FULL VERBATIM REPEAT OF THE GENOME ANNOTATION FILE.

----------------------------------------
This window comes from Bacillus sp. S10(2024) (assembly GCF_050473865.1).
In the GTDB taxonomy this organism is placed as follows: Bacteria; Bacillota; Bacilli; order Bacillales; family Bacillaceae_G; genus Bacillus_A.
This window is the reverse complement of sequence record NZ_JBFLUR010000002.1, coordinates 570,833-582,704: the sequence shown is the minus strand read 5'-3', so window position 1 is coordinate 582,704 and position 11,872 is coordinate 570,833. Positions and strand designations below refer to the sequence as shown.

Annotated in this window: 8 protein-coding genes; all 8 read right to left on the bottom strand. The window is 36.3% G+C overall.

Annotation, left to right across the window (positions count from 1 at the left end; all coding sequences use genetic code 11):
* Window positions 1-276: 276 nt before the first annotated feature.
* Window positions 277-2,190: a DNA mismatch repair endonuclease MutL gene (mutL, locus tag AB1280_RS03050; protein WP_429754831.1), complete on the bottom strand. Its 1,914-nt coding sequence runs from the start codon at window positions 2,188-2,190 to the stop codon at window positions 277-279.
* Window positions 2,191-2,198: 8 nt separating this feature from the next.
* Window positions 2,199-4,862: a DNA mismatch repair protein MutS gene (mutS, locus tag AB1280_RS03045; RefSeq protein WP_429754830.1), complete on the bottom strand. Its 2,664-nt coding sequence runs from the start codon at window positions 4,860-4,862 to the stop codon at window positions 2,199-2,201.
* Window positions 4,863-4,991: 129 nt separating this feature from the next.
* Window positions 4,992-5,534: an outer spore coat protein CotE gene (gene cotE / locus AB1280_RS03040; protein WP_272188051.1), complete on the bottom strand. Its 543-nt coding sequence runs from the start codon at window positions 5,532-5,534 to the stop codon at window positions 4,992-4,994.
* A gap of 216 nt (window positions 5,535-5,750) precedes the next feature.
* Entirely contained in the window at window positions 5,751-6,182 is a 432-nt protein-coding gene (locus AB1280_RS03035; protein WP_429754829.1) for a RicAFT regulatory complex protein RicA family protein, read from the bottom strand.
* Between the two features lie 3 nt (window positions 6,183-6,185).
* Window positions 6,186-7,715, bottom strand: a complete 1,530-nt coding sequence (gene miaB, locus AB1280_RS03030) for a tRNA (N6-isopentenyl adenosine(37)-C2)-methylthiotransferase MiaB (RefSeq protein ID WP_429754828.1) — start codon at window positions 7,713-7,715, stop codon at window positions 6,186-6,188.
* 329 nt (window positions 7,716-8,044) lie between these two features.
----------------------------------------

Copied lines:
This window comes from Bacillus sp. S10(2024) (assembly GCF_050473865.1).
In the GTDB taxonomy this organism is placed as follows: Bacteria; Bacillota; Bacilli; order Bacillales; family Bacillaceae_G; genus Bacillus_A.
This window is the reverse complement of sequence record NZ_JBFLUR010000002.1, coordinates 570,833-582,704: the sequence shown is the minus strand read 5'-3', so window position 1 is coordinate 582,704 and position 11,872 is coordinate 570,833. Positions and strand designations below refer to the sequence as shown.

Annotated in this window: 8 protein-coding genes; all 8 read right to left on the bottom strand. The window is 36.3% G+C overall.

Annotation, left to right across the window (positions count from 1 at the left end; all coding sequences use genetic code 11):
* Window positions 1-276: 276 nt before the first annotated feature.
* Window positions 277-2,190: a DNA mismatch repair endonuclease MutL gene (mutL, locus tag AB1280_RS03050; protein WP_429754831.1), complete on the bottom strand. Its 1,914-nt coding sequence runs from the start codon at window positions 2,188-2,190 to the stop codon at window positions 277-279.
* Window positions 2,191-2,198: 8 nt separating this feature from the next.
* Window positions 2,199-4,862: a DNA mismatch repair protein MutS gene (mutS, locus tag AB1280_RS03045; RefSeq protein WP_429754830.1), complete on the bottom strand. Its 2,664-nt coding sequence runs from the start codon at window positions 4,860-4,862 to the stop codon at window positions 2,199-2,201.
* Window positions 4,863-4,991: 129 nt separating this feature from the next.
* Window positions 4,992-5,534: an outer spore coat protein CotE gene (gene cotE / locus AB1280_RS03040; protein WP_272188051.1), complete on the bottom strand. Its 543-nt coding sequence runs from the start codon at window positions 5,532-5,534 to the stop codon at window positions 4,992-4,994.
* A gap of 216 nt (window positions 5,535-5,750) precedes the next feature.
* Entirely contained in the window at window positions 5,751-6,182 is a 432-nt protein-coding gene (locus AB1280_RS03035; protein WP_429754829.1) for a RicAFT regulatory complex protein RicA family protein, read from the bottom strand.
* Between the two features lie 3 nt (window positions 6,183-6,185).
* Window positions 6,186-7,715, bottom strand: a complete 1,530-nt coding sequence (gene miaB, locus AB1280_RS03030) for a tRNA (N6-isopentenyl adenosine(37)-C2)-methylthiotransferase MiaB (RefSeq protein ID WP_429754828.1) — start codon at window positions 7,713-7,715, stop codon at window positions 6,186-6,188.
* 329 nt (window positions 7,716-8,044) lie between these two features.